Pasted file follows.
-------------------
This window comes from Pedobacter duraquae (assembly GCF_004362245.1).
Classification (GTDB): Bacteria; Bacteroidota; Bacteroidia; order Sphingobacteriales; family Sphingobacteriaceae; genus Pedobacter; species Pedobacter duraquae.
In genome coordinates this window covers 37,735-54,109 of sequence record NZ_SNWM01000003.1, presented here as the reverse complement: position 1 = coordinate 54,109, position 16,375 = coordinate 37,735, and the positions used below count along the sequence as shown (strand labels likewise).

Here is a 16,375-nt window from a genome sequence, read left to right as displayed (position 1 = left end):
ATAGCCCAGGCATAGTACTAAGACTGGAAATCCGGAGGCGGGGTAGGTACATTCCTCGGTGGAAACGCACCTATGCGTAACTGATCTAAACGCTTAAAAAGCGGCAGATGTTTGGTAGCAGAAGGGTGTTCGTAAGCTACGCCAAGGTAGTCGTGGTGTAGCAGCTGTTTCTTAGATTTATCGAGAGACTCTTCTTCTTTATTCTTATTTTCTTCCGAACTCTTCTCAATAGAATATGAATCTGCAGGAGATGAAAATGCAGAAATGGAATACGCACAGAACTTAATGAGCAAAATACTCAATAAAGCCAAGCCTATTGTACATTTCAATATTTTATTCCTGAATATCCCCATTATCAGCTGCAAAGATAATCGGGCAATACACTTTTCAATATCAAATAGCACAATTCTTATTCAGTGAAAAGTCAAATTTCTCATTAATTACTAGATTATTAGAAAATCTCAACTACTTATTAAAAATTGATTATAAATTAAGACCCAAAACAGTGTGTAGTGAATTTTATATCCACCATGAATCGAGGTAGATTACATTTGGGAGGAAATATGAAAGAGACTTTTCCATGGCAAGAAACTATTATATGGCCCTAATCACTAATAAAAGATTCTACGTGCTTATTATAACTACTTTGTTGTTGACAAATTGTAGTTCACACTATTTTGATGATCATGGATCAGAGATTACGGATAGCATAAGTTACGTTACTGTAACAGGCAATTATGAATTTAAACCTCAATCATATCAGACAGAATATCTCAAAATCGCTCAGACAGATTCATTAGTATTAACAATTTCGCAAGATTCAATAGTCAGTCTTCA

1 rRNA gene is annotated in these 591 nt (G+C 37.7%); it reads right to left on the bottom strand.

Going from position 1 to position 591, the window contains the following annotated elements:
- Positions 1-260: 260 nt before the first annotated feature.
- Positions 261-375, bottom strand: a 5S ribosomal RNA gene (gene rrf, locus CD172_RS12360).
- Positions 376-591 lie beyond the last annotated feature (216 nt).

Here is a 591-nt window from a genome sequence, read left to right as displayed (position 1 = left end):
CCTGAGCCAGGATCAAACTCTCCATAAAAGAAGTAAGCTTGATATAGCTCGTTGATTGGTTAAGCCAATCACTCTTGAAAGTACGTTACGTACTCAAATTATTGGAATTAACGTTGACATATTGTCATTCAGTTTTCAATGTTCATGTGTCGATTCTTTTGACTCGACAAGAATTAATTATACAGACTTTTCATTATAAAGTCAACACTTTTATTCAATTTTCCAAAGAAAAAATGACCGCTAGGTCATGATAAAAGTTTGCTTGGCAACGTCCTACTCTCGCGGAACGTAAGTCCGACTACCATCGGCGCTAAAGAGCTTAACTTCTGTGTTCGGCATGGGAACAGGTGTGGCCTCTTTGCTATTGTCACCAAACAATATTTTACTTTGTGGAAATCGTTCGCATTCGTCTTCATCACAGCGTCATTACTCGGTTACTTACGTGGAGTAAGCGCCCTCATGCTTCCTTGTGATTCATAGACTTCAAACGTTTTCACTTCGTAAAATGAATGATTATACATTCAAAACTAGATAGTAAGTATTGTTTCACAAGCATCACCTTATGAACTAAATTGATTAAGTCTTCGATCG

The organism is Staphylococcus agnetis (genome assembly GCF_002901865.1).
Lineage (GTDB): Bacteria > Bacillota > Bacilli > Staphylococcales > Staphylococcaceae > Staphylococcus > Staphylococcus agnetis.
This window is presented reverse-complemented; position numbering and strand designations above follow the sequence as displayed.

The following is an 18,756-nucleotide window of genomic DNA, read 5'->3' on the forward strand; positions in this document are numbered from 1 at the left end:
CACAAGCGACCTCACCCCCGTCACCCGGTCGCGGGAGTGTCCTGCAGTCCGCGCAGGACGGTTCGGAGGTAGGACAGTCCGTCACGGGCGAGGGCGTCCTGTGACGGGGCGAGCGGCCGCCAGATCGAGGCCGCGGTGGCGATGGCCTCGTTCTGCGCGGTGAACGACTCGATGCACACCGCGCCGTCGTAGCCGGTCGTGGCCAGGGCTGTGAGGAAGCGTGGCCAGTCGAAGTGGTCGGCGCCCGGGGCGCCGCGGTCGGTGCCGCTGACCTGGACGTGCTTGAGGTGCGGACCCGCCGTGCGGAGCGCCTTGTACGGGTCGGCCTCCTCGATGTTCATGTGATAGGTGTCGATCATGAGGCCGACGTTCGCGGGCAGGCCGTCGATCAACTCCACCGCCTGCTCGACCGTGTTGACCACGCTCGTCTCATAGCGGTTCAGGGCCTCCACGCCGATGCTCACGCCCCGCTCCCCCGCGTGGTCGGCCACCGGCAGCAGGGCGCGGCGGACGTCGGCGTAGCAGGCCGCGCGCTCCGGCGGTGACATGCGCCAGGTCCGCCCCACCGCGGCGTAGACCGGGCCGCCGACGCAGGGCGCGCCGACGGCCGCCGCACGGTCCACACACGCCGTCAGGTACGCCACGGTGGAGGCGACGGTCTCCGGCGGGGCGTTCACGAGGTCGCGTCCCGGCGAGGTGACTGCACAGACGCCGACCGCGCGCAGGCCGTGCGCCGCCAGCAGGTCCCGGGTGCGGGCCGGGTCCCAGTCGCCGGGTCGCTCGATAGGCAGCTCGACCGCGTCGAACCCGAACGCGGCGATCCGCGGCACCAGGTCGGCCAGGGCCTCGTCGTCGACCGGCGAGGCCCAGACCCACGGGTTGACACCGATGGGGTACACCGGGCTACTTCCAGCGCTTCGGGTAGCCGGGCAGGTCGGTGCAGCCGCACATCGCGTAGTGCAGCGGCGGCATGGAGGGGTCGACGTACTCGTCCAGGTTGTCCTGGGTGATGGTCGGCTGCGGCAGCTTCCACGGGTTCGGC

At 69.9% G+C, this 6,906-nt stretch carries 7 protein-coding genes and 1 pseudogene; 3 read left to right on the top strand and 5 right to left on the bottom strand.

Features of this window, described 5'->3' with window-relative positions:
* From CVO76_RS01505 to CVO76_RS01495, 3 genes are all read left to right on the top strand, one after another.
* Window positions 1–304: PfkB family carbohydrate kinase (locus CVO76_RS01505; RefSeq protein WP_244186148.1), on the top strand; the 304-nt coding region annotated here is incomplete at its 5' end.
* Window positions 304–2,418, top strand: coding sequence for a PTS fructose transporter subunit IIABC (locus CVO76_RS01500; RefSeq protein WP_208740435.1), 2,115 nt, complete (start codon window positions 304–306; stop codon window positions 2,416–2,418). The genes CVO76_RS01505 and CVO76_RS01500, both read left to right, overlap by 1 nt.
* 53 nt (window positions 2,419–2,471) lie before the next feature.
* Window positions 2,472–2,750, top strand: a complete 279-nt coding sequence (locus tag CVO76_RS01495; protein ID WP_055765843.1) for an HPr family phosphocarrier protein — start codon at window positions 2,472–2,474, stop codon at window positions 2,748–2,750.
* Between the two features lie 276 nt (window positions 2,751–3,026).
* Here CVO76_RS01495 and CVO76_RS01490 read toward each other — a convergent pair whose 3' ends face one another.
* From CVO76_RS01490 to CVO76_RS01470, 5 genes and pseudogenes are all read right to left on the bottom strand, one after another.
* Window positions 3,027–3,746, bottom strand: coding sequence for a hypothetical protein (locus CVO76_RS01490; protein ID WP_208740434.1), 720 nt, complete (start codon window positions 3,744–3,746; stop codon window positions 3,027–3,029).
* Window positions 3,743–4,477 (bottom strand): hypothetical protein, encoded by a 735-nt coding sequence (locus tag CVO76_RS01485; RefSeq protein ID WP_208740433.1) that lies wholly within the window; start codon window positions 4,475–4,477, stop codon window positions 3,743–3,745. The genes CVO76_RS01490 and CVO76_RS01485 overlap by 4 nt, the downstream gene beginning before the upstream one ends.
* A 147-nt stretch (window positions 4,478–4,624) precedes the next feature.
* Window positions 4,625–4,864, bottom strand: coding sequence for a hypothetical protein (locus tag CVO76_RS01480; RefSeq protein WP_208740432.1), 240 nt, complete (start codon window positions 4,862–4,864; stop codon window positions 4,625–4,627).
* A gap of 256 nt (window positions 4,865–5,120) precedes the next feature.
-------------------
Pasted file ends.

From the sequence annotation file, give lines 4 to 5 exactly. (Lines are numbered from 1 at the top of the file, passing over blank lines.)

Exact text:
Here is a 16,375-nt window from a genome sequence, read left to right as displayed (position 1 = left end):
ATAGCCCAGGCATAGTACTAAGACTGGAAATCCGGAGGCGGGGTAGGTACATTCCTCGGTGGAAACGCACCTATGCGTAACTGATCTAAACGCTTAAAAAGCGGCAGATGTTTGGTAGCAGAAGGGTGTTCGTAAGCTACGCCAAGGTAGTCGTGGTGTAGCAGCTGTTTCTTAGATTTATCGAGAGACTCTTCTTCTTTATTCTTATTTTCTTCCGAACTCTTCTCAATAGAATATGAATCTGCAGGAGATGAAAATGCAGAAATGGAATACGCACAGAACTTAATGAGCAAAATACTCAATAAAGCCAAGCCTATTGTACATTTCAATATTTTATTCCTGAATATCCCCATTATCAGCTGCAAAGATAATCGGGCAATACACTTTTCAATATCAAATAGCACAATTCTTATTCAGTGAAAAGTCAAATTTCTCATTAATTACTAGATTATTAGAAAATCTCAACTACTTATTAAAAATTGATTATAAATTAAGACCCAAAACAGTGTGTAGTGAATTTTATATCCACCATGAATCGAGGTAGATTACATTTGGGAGGAAATATGAAAGAGACTTTTCCATGGCAAGAAACTATTATATGGCCCTAATCACTAATAAAAGATTCTACGTGCTTATTATAACTACTTTGTTGTTGACAAATTGTAGTTCACACTATTTTGATGATCATGGATCAGAGATTACGGATAGCATAAGTTACGTTACTGTAACAGGCAATTATGAATTTAAACCTCAATCATATCAGACAGAATATCTCAAAATCGCTCAGACAGATTCATTAGTATTAACAATTTCGCAAGATTCAATAGTCAGTCTTCA